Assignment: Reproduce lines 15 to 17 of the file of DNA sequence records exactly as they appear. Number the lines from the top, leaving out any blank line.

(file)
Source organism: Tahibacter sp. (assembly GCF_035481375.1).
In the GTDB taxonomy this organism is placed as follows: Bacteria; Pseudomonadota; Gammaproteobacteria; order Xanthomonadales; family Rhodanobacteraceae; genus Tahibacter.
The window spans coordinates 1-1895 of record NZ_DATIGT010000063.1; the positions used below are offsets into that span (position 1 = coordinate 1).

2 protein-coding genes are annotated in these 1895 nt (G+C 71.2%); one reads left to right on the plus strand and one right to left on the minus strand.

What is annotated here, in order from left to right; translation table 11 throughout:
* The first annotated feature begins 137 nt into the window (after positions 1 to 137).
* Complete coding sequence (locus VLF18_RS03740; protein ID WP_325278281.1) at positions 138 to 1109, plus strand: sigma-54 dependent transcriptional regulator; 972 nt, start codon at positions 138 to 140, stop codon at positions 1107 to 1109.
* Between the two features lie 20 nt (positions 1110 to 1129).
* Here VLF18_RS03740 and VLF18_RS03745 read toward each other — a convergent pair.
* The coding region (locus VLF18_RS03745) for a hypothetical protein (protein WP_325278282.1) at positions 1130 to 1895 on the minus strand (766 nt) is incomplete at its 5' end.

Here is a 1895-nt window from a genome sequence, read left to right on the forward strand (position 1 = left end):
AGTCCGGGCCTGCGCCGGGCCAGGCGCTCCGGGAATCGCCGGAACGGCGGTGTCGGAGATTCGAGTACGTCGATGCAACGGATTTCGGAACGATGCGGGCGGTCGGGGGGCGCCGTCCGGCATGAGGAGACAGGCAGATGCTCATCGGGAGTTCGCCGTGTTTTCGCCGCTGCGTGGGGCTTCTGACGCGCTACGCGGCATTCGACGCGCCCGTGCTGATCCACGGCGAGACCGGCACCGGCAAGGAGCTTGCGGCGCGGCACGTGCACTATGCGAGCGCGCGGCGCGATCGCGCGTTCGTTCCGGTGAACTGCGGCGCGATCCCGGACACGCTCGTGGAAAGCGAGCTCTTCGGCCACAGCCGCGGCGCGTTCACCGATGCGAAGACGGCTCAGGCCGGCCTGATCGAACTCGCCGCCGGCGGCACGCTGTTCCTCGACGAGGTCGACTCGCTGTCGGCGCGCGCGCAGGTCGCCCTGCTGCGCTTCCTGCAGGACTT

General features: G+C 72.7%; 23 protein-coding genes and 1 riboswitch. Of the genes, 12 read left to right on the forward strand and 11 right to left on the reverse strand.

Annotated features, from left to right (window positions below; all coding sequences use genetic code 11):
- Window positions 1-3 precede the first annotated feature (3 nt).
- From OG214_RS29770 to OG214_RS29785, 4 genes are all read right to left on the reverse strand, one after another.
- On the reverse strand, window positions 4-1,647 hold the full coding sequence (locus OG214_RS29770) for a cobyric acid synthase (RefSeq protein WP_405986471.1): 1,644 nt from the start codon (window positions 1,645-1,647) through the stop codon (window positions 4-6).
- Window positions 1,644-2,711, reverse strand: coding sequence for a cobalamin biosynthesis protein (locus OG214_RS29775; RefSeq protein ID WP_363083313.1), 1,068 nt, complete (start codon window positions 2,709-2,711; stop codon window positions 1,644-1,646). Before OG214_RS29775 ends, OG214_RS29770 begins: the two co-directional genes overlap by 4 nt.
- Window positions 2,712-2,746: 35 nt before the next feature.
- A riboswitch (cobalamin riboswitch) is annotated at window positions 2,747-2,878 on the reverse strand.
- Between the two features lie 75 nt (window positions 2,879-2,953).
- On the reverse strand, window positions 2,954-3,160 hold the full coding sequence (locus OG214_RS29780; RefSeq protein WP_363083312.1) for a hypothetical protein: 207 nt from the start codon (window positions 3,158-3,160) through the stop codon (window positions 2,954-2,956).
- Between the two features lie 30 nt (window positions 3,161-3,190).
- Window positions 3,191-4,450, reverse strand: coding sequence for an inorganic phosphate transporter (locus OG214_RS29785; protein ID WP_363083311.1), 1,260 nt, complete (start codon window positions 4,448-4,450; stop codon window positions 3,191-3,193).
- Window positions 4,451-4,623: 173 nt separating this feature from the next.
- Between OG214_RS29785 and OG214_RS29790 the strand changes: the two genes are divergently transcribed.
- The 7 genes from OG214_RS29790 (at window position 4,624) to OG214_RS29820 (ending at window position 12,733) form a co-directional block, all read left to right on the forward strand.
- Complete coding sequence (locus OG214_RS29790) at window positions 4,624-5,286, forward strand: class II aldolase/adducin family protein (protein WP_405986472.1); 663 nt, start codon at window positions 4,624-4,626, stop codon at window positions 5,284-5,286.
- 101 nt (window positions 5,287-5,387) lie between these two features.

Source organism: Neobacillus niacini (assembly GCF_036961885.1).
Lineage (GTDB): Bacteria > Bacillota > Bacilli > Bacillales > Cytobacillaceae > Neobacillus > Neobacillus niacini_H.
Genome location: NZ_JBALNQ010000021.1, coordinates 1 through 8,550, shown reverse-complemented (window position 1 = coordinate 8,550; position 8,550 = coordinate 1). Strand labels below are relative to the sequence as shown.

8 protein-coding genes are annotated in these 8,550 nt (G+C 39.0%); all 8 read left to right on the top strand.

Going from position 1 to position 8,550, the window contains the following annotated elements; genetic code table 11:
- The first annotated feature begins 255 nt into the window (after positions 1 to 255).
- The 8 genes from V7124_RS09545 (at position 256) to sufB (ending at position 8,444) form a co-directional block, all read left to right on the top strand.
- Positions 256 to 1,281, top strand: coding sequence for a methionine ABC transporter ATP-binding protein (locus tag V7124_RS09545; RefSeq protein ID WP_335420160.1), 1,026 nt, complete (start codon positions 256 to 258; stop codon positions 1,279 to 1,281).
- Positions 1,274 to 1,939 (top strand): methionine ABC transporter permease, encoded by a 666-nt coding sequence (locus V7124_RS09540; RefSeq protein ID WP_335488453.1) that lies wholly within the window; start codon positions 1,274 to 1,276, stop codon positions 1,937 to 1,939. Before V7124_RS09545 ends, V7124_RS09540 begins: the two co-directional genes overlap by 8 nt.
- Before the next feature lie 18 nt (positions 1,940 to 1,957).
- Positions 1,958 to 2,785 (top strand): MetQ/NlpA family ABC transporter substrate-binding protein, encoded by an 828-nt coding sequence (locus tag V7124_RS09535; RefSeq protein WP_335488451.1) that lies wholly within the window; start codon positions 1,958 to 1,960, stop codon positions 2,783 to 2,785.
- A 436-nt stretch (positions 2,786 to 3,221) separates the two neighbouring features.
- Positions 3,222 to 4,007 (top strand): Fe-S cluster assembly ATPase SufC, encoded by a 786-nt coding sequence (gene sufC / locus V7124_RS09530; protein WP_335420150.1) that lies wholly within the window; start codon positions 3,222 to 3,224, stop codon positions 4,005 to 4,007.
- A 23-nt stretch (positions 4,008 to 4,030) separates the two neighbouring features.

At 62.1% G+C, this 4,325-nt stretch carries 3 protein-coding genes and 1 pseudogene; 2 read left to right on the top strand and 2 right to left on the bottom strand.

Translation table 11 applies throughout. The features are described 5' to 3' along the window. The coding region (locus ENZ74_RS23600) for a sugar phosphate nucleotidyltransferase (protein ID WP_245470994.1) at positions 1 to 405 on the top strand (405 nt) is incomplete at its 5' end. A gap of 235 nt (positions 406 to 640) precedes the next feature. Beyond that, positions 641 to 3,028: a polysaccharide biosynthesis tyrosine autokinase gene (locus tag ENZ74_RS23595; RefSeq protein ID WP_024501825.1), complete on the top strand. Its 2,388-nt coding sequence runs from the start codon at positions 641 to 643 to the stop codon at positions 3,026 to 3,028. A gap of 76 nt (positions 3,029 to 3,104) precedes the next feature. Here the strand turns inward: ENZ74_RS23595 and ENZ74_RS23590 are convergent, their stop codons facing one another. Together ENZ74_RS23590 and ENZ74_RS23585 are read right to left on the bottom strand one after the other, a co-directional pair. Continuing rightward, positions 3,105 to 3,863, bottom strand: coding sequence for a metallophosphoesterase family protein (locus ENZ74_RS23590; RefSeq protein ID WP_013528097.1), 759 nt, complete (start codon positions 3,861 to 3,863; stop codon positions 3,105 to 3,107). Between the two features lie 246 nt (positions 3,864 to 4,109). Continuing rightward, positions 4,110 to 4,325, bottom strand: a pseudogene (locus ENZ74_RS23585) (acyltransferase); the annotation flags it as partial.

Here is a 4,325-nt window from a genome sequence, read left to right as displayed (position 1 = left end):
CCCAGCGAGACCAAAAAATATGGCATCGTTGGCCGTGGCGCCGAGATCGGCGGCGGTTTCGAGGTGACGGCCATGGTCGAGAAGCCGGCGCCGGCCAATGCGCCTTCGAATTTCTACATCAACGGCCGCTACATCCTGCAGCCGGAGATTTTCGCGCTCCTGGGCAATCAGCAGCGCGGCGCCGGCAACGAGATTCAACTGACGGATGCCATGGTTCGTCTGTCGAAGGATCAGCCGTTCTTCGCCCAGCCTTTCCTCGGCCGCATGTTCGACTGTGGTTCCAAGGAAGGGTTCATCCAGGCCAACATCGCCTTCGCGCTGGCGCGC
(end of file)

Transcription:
- Window positions 1-3 precede the first annotated feature (3 nt).
- From OG214_RS29770 to OG214_RS29785, 4 genes are all read right to left on the reverse strand, one after another.
- On the reverse strand, window positions 4-1,647 hold the full coding sequence (locus OG214_RS29770) for a cobyric acid synthase (RefSeq protein WP_405986471.1): 1,644 nt from the start codon (window positions 1,645-1,647) through the stop codon (window positions 4-6).